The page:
By Charles Pierce
In Kappos v. Hyatt, 566 U.S. ___ (2012), the Supreme Court unanimously ruled that in a 35 U.S.C. § 145 action, there are no evidentiary restrictions beyond those imposed by the Federal Rules of Evidence, and the Federal Rules of Civil Procedure. The Supreme court also held that when new evidence is presented, the district court must make a de novo finding on a disputed question of fact.
In 1995, Gilbert Hyatt filed U.S. Patent Application No. 08/471,701 (the ‘702 application), “Improved Memory Architecture Having a Multiple Buffer Output Arrangement.” After amendments, the ‘702 application had a total of 117 claims, which were all rejected by the examiner. Hyatt appealed to the Board of Patent Appeals and Interferences, and the Board approved 38 claims, but upheld the examiner’s rejection for lack of adequate written description for the rest. Hyatt then filed an action under 35 U.S.C. § 145 in District Court.
35 U.S.C. § 145 states,
An applicant dissatisfied with the decision of the Board of Patent Appeals and Interferences in an appeal under section 134(a) of this title may, unless appeal has been taken to the United States Court of Appeals for the Federal Circuit, have remedy by civil action against the Director in the United States District Court for the District of Columbia if commenced within such time after such decision, not less than sixty days, as the Director appoints. The court may adjudge that such applicant is entitled to receive a patent for his invention, as specified in any of his claims involved in the decision of the Board of Patent Appeals and Interferences, as the facts in the case may appear, and such adjudication shall authorize the Director to issue such patent on compliance with the requirements of law. All the expenses of the proceedings shall be paid by the applicant.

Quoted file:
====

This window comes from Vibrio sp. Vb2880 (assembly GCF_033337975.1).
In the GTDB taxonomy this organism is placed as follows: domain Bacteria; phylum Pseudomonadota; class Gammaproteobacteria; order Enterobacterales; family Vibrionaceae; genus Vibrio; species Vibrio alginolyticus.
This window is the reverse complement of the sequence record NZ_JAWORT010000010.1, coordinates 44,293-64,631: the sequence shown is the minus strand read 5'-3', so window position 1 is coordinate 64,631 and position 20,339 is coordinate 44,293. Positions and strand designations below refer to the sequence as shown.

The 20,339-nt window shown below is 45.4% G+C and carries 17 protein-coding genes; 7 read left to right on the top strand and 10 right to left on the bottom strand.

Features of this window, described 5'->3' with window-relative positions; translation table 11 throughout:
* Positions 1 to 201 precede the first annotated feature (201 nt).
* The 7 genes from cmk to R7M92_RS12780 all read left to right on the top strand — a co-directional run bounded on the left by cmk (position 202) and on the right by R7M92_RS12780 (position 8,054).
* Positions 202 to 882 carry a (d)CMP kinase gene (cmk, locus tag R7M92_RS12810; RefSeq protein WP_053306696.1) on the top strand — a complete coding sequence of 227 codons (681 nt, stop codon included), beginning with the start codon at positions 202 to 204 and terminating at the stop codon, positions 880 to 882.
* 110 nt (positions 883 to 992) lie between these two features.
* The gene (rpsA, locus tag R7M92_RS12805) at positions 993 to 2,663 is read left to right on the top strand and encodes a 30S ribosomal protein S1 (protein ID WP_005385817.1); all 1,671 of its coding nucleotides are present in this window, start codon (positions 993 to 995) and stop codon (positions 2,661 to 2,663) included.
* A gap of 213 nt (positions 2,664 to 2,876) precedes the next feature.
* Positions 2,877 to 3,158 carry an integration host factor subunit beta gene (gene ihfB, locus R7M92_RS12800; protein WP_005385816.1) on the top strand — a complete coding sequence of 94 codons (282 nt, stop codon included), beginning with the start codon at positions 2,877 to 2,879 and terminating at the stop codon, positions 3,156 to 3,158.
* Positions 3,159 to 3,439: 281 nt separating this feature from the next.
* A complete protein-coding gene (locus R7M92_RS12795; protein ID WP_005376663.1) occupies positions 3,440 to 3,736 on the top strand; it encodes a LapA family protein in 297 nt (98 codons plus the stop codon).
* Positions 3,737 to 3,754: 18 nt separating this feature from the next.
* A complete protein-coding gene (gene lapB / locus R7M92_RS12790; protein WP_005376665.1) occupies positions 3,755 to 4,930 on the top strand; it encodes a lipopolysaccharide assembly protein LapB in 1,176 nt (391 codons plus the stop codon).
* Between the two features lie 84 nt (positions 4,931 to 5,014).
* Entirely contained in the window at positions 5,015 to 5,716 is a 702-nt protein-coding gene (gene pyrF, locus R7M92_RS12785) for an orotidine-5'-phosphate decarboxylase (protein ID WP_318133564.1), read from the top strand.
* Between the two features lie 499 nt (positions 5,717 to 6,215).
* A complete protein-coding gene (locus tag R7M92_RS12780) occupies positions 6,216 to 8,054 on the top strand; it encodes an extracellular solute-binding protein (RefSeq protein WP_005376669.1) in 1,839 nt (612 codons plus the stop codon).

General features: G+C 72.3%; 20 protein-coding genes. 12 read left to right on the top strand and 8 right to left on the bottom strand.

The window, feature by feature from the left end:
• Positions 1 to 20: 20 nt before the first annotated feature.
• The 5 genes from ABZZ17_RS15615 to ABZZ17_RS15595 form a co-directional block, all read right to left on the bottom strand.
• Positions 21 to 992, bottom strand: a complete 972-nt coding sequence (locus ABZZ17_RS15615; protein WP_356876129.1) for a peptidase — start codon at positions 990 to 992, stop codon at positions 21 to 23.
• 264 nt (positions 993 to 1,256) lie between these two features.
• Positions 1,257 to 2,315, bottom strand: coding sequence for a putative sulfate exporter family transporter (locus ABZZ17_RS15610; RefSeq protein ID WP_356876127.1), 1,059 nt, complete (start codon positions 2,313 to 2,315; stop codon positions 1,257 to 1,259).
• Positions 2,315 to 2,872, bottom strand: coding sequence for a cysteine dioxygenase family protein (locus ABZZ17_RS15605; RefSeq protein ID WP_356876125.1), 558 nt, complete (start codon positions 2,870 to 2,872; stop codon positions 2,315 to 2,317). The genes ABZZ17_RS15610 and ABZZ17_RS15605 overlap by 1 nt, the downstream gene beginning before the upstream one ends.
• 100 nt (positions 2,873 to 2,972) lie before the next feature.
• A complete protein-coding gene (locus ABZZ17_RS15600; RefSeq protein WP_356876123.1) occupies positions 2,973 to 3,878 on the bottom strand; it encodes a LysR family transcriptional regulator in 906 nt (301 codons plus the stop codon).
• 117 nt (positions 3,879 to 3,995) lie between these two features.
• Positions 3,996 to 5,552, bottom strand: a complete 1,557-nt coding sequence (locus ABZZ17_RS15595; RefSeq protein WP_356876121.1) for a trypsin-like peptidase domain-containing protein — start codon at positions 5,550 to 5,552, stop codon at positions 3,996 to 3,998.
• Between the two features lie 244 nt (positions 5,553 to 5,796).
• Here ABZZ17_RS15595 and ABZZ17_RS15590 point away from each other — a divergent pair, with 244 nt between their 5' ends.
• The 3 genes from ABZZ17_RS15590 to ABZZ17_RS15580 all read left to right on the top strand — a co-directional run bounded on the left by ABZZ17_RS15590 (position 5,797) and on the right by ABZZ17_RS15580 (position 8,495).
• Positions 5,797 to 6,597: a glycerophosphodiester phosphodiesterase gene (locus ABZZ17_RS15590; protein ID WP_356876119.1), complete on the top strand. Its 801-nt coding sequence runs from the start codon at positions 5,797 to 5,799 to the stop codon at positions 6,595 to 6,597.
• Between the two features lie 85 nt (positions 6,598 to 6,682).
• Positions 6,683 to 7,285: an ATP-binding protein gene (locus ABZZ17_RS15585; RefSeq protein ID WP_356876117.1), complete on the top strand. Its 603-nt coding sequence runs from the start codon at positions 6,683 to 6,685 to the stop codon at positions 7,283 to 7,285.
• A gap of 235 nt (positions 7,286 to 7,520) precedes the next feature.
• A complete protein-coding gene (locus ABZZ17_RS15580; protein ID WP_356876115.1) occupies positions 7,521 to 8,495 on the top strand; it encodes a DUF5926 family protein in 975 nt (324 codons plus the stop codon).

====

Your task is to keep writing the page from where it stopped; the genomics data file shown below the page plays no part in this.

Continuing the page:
In his § 145 action, Hyatt submitted to the District Court a written declaration identifying portions of the patent specification that he viewed as supporting his claims. The District Court declined to consider Hyatt’s declaration, on the ground that applicants may not present new issues unless there was some reason presented for failure to present the issue to the Patent Office. The District Court then granted summary judgment to the Director of the Patent Office, after reviewing the remaining evidence under the substantial evidence standard.
On appeal, the Federal Circuit first affirmed the district court’s decision, then granted rehearing en banc and held that new evidence in §145 proceedings is subject only to the Federal Rules of Evidence and the Federal Rules of Civil Procedure, and that when new evidence is introduced, the district court must make a de novo finding. The Director then appealed, and the Supreme Court affirmed the en banc decision.
The Supreme Court reasoned that “§ 145 neither imposes evidentiary limits nor establishes a heightened standard of review.” 566 U.S. ___, ___ slip op. at 6. Rejecting the Director’s argument that administrative law principles should apply to § 145, the Supreme Court noted that unlike the APA, 35 U.S.C. § 145 does not limit judicial review to the administrative record. The Supreme Court also cited the lack of limits in the text of the statute, the competence of a district court to receive new evidence and act as fact finder, and that § 145 does not provide for remand to the PTO.
The Supreme Court also based its reasoning on Butterworth v. United States ex rel. Hoe, 112 U.S. 50 (1884), a case filed under R. S. 4915, the direct predecessor to § 145. In Butterworth, the court had described R. S. 4915 proceedings as independent from Patent Office hearings, and ruled that parties may introduce additional evidence. The Supreme Court also distinguished Morgan v. Daniels, 153 U.S. 120 (1894) (which applied a deferential standard to an R. S. 4915 review), as Morgan involved an interference proceeding and such proceedings are no longer addressed in the same section of the Patent Act as district court challenges. Finally, in Morgan, no new evidence was presented. Butterworth being closer than Morgan to the facts of this case, the Supreme Court held that new evidence may be presented with no restriction save for the Federal Rules of Evidence and the Federal Rules of Civil Procedure, and that where new evidence is presented, the district court must review it de novo.